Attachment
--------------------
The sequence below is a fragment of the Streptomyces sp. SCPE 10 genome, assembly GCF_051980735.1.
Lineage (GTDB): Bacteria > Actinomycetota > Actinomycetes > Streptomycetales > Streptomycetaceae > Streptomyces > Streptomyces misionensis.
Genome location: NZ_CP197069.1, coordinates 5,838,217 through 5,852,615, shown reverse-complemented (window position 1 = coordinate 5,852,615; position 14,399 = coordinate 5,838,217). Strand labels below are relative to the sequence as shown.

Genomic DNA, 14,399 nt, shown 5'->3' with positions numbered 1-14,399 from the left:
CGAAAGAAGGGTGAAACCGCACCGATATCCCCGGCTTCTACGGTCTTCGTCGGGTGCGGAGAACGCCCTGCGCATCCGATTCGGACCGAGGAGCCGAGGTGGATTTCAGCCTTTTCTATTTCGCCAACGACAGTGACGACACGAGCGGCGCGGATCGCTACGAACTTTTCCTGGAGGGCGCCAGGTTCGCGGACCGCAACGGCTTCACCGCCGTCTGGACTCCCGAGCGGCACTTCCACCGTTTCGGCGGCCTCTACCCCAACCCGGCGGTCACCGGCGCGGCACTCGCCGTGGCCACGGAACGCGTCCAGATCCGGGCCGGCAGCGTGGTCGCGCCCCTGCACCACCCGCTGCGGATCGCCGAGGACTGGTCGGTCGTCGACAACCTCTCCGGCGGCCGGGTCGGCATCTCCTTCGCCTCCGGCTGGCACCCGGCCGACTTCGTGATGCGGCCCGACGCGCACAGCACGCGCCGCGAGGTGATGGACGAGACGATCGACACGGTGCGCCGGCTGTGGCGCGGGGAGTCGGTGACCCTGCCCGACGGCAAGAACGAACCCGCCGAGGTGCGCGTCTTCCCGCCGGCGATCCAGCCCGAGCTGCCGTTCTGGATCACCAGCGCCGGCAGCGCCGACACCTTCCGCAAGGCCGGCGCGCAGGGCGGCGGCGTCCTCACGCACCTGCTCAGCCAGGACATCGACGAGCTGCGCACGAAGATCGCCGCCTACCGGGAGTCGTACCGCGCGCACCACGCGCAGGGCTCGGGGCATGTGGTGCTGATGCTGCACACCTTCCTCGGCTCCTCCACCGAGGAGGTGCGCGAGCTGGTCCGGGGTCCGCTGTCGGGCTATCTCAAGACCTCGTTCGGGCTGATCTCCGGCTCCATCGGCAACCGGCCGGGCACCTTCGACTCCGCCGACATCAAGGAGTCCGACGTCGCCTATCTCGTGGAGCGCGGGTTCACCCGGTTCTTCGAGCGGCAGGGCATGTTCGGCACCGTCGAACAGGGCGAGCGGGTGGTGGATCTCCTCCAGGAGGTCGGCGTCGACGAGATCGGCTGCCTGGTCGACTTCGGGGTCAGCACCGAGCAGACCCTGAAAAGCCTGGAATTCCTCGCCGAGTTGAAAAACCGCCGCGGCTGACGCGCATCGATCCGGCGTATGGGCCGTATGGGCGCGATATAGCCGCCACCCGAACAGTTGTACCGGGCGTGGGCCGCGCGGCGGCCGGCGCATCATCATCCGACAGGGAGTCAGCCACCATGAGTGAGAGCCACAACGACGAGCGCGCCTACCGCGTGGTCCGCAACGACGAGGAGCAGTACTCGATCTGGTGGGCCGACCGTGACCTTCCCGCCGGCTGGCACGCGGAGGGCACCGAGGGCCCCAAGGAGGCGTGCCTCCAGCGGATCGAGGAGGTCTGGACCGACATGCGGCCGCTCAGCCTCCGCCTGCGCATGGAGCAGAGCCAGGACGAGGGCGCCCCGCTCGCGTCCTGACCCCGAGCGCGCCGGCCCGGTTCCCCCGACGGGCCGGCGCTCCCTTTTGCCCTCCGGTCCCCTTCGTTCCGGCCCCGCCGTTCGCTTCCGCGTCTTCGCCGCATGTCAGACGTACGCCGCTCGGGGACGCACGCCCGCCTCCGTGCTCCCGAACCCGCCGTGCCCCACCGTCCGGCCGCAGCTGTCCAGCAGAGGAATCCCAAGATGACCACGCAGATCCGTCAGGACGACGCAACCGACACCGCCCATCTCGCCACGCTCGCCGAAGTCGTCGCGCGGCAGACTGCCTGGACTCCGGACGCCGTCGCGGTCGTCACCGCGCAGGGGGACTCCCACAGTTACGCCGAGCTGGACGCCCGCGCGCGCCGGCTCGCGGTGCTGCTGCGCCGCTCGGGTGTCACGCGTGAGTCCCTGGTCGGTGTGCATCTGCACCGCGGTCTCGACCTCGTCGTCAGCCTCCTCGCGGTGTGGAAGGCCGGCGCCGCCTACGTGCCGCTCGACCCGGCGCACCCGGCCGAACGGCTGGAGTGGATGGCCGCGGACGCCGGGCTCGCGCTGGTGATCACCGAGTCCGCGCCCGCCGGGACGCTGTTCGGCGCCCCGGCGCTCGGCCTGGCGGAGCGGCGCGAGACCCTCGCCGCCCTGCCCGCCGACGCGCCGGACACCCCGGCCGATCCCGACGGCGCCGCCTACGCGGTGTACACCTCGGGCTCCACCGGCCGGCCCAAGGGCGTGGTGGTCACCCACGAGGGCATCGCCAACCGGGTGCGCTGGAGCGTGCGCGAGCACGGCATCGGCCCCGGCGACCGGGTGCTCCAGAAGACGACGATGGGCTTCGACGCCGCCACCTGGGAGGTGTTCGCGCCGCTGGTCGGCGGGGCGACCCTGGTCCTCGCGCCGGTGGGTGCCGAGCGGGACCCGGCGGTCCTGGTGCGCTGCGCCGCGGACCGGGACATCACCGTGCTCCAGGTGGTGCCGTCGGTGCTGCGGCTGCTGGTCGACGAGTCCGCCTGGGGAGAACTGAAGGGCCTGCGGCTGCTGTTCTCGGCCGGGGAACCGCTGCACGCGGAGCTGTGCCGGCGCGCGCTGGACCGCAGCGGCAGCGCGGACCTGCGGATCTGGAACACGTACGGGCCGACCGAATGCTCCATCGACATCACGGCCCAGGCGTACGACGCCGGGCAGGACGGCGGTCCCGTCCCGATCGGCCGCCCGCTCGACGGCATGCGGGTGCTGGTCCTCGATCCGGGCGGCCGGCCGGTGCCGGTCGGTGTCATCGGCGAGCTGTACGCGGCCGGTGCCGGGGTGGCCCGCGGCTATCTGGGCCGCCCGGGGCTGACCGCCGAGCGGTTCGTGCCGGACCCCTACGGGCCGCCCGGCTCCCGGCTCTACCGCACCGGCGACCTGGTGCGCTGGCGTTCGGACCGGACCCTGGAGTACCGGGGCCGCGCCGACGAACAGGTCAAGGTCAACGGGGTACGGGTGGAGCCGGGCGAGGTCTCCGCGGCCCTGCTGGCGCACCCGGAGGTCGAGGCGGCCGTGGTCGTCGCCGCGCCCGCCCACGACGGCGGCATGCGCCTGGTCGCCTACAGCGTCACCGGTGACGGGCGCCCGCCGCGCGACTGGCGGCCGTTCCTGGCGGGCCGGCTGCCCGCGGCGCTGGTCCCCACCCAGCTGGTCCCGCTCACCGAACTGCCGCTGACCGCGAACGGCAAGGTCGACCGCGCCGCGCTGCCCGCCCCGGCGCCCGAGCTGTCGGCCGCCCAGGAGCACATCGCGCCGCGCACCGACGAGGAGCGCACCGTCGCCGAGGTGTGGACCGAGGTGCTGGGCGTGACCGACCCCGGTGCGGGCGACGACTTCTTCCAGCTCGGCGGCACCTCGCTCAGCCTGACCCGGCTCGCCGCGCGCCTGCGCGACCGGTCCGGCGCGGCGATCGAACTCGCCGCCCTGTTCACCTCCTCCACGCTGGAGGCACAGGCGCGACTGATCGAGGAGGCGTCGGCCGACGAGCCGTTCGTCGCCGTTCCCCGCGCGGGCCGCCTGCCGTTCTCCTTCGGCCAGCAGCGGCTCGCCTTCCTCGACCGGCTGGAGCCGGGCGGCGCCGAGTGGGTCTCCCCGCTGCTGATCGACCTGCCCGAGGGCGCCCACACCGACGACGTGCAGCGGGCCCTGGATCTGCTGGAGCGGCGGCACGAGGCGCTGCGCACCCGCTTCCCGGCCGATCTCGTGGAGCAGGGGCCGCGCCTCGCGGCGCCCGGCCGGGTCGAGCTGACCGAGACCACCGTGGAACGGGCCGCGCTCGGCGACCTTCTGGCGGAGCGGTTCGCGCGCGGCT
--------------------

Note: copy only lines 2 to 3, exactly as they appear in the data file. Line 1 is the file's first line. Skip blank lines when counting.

Lineage (GTDB): Bacteria > Actinomycetota > Actinomycetes > Streptomycetales > Streptomycetaceae > Streptomyces > Streptomyces misionensis.
Genome location: NZ_CP197069.1, coordinates 5,838,217 through 5,852,615, shown reverse-complemented (window position 1 = coordinate 5,852,615; position 14,399 = coordinate 5,838,217). Strand labels below are relative to the sequence as shown.